…or why is it so hard?

I mean, its just a bunch of parts to glue/bolt/weld together, right? Why does it seem to become such a huge production?

OK, well, boats are complex, they have a lot of systems, etc. But people build houses which are at least similar in complexity (foundation, HVAC, plumbing, electrical, etc.) in much shorter timeframes, often with similarly sized crews. I know people who have built houses nearly singlehandedly, using only some help to speed things along or to lift the big chunks… and they were done in a few months full time work.

Today I was reading an article concerning software development (I’m a computer engineer by trade, so I make the attempt to keep up with these things)… Its a good article, by a great thinker:

No Silver Bullet: Essence and Accidents of Software Engineering

by Frederick P. Brooks, Jr. (author of the software industry classic Mythical Man-Month )

Anyway, in reading this article, an immediate application to boat building jumped out at me (these things happen when you’re enamored with something :-)… complexity.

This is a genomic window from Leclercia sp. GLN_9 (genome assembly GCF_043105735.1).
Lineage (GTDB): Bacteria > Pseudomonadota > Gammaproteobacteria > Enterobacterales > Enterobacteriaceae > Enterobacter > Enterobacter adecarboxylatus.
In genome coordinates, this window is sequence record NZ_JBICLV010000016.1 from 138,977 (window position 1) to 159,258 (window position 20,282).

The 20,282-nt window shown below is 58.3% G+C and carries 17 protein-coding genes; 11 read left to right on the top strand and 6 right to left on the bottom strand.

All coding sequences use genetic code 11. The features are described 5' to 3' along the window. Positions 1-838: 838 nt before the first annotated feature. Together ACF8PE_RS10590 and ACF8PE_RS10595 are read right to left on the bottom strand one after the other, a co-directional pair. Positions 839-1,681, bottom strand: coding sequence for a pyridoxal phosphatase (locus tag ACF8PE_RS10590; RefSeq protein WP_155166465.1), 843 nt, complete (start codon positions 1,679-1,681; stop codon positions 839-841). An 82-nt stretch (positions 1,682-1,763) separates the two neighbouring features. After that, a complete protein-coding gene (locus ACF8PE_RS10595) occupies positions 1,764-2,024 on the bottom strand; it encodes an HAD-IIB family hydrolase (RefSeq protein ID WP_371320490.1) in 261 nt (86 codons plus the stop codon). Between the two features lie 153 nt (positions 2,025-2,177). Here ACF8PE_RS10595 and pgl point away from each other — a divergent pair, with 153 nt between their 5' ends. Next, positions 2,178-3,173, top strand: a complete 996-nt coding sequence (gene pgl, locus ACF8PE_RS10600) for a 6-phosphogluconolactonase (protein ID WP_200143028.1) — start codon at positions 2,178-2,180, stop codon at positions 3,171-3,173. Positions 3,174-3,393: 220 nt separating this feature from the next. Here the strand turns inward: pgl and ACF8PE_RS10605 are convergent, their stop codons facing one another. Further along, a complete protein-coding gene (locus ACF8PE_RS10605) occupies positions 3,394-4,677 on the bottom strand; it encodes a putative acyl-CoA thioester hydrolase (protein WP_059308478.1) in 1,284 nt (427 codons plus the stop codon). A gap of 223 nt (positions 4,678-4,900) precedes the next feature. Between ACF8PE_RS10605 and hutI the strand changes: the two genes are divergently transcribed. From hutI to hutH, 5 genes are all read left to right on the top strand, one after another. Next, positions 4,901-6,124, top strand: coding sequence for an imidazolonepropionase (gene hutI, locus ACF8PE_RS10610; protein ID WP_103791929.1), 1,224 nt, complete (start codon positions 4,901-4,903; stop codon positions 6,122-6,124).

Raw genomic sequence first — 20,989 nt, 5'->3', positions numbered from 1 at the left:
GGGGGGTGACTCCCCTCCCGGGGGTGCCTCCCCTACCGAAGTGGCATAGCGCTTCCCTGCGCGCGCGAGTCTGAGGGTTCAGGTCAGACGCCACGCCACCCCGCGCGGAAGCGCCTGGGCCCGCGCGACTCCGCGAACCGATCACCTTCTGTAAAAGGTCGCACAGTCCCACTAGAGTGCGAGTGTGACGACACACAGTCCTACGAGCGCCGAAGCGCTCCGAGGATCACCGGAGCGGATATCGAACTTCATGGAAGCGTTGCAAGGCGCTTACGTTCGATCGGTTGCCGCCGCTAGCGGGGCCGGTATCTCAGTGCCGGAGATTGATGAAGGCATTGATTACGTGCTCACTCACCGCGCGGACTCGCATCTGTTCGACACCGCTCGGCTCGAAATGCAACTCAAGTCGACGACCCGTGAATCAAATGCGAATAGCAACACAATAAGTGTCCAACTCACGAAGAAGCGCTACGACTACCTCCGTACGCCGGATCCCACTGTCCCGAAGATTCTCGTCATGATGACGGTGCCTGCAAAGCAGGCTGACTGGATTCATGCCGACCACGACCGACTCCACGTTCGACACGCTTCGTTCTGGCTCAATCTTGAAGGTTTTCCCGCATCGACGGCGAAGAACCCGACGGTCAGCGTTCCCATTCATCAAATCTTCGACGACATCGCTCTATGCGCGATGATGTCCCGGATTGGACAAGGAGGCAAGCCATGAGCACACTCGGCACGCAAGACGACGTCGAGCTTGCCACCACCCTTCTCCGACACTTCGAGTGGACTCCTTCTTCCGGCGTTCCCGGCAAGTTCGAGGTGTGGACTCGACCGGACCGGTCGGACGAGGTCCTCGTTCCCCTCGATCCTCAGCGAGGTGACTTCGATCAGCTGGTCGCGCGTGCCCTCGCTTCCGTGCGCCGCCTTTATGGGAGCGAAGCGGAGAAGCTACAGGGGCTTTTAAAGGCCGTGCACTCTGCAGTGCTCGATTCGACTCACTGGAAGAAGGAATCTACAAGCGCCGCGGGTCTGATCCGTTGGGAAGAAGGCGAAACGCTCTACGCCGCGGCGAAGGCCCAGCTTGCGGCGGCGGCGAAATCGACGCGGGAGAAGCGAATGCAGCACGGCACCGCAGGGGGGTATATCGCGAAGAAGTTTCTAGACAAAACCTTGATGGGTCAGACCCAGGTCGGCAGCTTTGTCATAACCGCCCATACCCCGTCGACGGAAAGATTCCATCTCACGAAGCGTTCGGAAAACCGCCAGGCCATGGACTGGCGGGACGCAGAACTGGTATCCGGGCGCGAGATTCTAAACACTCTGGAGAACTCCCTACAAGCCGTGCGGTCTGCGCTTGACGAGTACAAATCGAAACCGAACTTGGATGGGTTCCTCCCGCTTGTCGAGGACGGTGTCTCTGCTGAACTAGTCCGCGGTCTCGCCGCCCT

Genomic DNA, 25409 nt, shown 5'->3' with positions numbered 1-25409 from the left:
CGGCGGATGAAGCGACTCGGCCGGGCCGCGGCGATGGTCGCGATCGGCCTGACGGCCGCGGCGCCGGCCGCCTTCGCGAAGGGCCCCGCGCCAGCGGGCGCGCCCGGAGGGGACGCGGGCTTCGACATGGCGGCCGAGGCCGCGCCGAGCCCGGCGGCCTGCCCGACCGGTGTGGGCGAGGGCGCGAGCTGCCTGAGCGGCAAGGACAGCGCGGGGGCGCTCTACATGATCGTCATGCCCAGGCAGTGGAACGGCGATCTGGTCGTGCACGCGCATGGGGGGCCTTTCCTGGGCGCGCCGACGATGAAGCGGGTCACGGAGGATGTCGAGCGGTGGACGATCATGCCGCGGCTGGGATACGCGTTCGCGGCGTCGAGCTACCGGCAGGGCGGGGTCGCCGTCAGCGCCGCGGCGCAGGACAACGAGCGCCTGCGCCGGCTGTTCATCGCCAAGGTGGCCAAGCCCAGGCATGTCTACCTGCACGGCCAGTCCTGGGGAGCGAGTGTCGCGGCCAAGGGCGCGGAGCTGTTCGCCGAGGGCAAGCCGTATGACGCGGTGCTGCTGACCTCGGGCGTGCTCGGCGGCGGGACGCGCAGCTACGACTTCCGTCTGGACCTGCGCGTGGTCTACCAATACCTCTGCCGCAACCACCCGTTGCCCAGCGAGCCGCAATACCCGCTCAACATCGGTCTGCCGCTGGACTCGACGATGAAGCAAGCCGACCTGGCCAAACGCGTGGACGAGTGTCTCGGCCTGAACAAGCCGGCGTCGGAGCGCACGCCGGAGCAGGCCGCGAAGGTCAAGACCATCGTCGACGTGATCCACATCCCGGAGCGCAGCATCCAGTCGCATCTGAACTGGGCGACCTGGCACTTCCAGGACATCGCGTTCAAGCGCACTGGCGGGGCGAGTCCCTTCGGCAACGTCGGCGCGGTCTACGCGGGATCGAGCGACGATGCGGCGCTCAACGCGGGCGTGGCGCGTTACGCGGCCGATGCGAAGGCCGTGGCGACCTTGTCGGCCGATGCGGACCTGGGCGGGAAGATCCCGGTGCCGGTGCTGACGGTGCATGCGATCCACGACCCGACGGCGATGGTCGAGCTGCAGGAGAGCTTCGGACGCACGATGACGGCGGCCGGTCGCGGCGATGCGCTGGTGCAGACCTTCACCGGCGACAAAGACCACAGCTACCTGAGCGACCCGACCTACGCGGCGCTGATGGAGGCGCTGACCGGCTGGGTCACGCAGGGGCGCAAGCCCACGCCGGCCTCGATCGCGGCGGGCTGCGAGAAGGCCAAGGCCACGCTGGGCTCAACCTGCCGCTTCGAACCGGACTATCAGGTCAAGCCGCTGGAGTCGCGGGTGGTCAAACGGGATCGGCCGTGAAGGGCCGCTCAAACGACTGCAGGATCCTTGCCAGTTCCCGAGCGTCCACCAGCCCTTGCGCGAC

Boats are complex in a different way… nearly every peice is unique. In a house, you have many, many repeating parts… all the studs are the same size, most of the trusses are the same, windows are in just a couple of sizes, etc. On a boat, if you have two or three parts that are the same size, you’re lucky (speaking of something larger than a bolt). Frames vary by station, windows and hatches are often different from place to place, etc. You get the idea.

Likewise, a scaling-up of a software entity is not merely a repetition of the same elements in larger sizes, it is necessarily an increase in the number of different elements. In most cases, the elements interact with each other in some nonlinear fashion, and the complexity of the whole increases much more than linearl

Mr. Brooks is speaking of software, but do you see the comparison to boats and their systems? Larger=more complex=more expensive=longer build time=…

Yet another reason its hard 🙂 KISS!